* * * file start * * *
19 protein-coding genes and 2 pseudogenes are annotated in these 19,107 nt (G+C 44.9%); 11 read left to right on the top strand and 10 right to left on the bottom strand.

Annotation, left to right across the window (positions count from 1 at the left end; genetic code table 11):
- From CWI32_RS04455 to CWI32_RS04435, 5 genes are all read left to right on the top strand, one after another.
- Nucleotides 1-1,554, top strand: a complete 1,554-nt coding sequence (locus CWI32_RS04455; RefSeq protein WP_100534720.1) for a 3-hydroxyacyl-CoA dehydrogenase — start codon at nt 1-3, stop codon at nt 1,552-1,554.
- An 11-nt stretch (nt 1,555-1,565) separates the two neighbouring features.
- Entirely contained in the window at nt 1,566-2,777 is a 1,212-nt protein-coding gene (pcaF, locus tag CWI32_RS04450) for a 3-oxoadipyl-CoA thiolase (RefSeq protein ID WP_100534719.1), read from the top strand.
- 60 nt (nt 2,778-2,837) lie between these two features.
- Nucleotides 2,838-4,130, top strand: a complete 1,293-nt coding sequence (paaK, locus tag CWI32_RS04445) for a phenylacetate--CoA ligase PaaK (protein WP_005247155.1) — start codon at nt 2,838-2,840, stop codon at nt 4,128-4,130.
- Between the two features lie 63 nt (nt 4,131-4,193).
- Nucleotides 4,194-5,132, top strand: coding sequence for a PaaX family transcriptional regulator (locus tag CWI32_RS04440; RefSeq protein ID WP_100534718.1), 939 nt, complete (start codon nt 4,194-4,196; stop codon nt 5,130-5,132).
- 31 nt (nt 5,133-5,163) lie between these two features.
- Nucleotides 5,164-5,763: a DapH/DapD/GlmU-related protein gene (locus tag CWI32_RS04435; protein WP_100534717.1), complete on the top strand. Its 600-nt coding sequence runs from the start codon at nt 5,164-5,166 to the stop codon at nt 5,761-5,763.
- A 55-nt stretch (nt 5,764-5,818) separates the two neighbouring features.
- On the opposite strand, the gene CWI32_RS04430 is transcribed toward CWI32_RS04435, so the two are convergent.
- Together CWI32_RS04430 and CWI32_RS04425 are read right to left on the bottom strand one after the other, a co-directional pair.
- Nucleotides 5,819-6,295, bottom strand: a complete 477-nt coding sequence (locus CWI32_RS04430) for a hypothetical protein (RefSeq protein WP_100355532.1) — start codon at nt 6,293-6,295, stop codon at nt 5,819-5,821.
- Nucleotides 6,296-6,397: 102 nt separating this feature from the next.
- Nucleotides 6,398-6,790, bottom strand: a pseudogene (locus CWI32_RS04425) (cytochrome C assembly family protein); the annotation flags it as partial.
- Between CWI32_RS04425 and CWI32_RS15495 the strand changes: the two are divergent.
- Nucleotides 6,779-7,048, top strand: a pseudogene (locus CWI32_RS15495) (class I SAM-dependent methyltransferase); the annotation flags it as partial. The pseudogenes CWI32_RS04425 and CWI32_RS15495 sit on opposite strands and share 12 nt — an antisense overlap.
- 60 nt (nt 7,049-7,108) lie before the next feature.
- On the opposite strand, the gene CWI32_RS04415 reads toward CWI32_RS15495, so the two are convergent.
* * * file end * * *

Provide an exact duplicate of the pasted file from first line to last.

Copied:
19 protein-coding genes and 2 pseudogenes are annotated in these 19,107 nt (G+C 44.9%); 11 read left to right on the top strand and 10 right to left on the bottom strand.

Annotation, left to right across the window (positions count from 1 at the left end; genetic code table 11):
- From CWI32_RS04455 to CWI32_RS04435, 5 genes are all read left to right on the top strand, one after another.
- Nucleotides 1-1,554, top strand: a complete 1,554-nt coding sequence (locus CWI32_RS04455; RefSeq protein WP_100534720.1) for a 3-hydroxyacyl-CoA dehydrogenase — start codon at nt 1-3, stop codon at nt 1,552-1,554.
- An 11-nt stretch (nt 1,555-1,565) separates the two neighbouring features.
- Entirely contained in the window at nt 1,566-2,777 is a 1,212-nt protein-coding gene (pcaF, locus tag CWI32_RS04450) for a 3-oxoadipyl-CoA thiolase (RefSeq protein ID WP_100534719.1), read from the top strand.
- 60 nt (nt 2,778-2,837) lie between these two features.
- Nucleotides 2,838-4,130, top strand: a complete 1,293-nt coding sequence (paaK, locus tag CWI32_RS04445) for a phenylacetate--CoA ligase PaaK (protein WP_005247155.1) — start codon at nt 2,838-2,840, stop codon at nt 4,128-4,130.
- Between the two features lie 63 nt (nt 4,131-4,193).
- Nucleotides 4,194-5,132, top strand: coding sequence for a PaaX family transcriptional regulator (locus tag CWI32_RS04440; RefSeq protein ID WP_100534718.1), 939 nt, complete (start codon nt 4,194-4,196; stop codon nt 5,130-5,132).
- 31 nt (nt 5,133-5,163) lie between these two features.
- Nucleotides 5,164-5,763: a DapH/DapD/GlmU-related protein gene (locus tag CWI32_RS04435; protein WP_100534717.1), complete on the top strand. Its 600-nt coding sequence runs from the start codon at nt 5,164-5,166 to the stop codon at nt 5,761-5,763.
- A 55-nt stretch (nt 5,764-5,818) separates the two neighbouring features.
- On the opposite strand, the gene CWI32_RS04430 is transcribed toward CWI32_RS04435, so the two are convergent.
- Together CWI32_RS04430 and CWI32_RS04425 are read right to left on the bottom strand one after the other, a co-directional pair.
- Nucleotides 5,819-6,295, bottom strand: a complete 477-nt coding sequence (locus CWI32_RS04430) for a hypothetical protein (RefSeq protein WP_100355532.1) — start codon at nt 6,293-6,295, stop codon at nt 5,819-5,821.
- Nucleotides 6,296-6,397: 102 nt separating this feature from the next.
- Nucleotides 6,398-6,790, bottom strand: a pseudogene (locus CWI32_RS04425) (cytochrome C assembly family protein); the annotation flags it as partial.
- Between CWI32_RS04425 and CWI32_RS15495 the strand changes: the two are divergent.
- Nucleotides 6,779-7,048, top strand: a pseudogene (locus CWI32_RS15495) (class I SAM-dependent methyltransferase); the annotation flags it as partial. The pseudogenes CWI32_RS04425 and CWI32_RS15495 sit on opposite strands and share 12 nt — an antisense overlap.
- 60 nt (nt 7,049-7,108) lie before the next feature.
- On the opposite strand, the gene CWI32_RS04415 reads toward CWI32_RS15495, so the two are convergent.